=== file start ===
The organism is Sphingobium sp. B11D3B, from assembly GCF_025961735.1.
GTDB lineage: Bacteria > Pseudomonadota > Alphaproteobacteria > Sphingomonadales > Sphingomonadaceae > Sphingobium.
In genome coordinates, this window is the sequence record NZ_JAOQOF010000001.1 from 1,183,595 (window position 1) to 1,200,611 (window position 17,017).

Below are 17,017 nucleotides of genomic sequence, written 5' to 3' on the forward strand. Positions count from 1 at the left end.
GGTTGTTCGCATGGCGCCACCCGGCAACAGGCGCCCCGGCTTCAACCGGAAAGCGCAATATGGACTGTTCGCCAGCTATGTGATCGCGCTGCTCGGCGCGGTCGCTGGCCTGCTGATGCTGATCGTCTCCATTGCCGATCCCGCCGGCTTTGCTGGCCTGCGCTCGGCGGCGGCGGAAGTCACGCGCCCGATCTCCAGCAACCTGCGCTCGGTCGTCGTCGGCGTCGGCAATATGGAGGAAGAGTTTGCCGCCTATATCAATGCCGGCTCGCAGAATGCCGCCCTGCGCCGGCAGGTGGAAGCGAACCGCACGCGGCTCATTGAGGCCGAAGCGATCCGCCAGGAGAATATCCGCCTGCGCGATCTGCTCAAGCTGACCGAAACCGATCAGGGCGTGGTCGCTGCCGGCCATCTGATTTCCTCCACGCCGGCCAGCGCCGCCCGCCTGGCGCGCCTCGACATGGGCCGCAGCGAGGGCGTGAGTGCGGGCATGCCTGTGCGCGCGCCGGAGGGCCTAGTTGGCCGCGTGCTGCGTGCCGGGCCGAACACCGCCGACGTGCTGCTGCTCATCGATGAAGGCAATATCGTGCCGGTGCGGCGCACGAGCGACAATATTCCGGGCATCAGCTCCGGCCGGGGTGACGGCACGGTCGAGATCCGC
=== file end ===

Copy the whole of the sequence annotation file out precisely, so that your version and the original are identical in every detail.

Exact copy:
The organism is Sphingobium sp. B11D3B, from assembly GCF_025961735.1.
GTDB lineage: Bacteria > Pseudomonadota > Alphaproteobacteria > Sphingomonadales > Sphingomonadaceae > Sphingobium.
In genome coordinates, this window is the sequence record NZ_JAOQOF010000001.1 from 1,183,595 (window position 1) to 1,200,611 (window position 17,017).

Below are 17,017 nucleotides of genomic sequence, written 5' to 3' on the forward strand. Positions count from 1 at the left end.
GGTTGTTCGCATGGCGCCACCCGGCAACAGGCGCCCCGGCTTCAACCGGAAAGCGCAATATGGACTGTTCGCCAGCTATGTGATCGCGCTGCTCGGCGCGGTCGCTGGCCTGCTGATGCTGATCGTCTCCATTGCCGATCCCGCCGGCTTTGCTGGCCTGCGCTCGGCGGCGGCGGAAGTCACGCGCCCGATCTCCAGCAACCTGCGCTCGGTCGTCGTCGGCGTCGGCAATATGGAGGAAGAGTTTGCCGCCTATATCAATGCCGGCTCGCAGAATGCCGCCCTGCGCCGGCAGGTGGAAGCGAACCGCACGCGGCTCATTGAGGCCGAAGCGATCCGCCAGGAGAATATCCGCCTGCGCGATCTGCTCAAGCTGACCGAAACCGATCAGGGCGTGGTCGCTGCCGGCCATCTGATTTCCTCCACGCCGGCCAGCGCCGCCCGCCTGGCGCGCCTCGACATGGGCCGCAGCGAGGGCGTGAGTGCGGGCATGCCTGTGCGCGCGCCGGAGGGCCTAGTTGGCCGCGTGCTGCGTGCCGGGCCGAACACCGCCGACGTGCTGCTGCTCATCGATGAAGGCAATATCGTGCCGGTGCGGCGCACGAGCGACAATATTCCGGGCATCAGCTCCGGCCGGGGTGACGGCACGGTCGAGATCCGC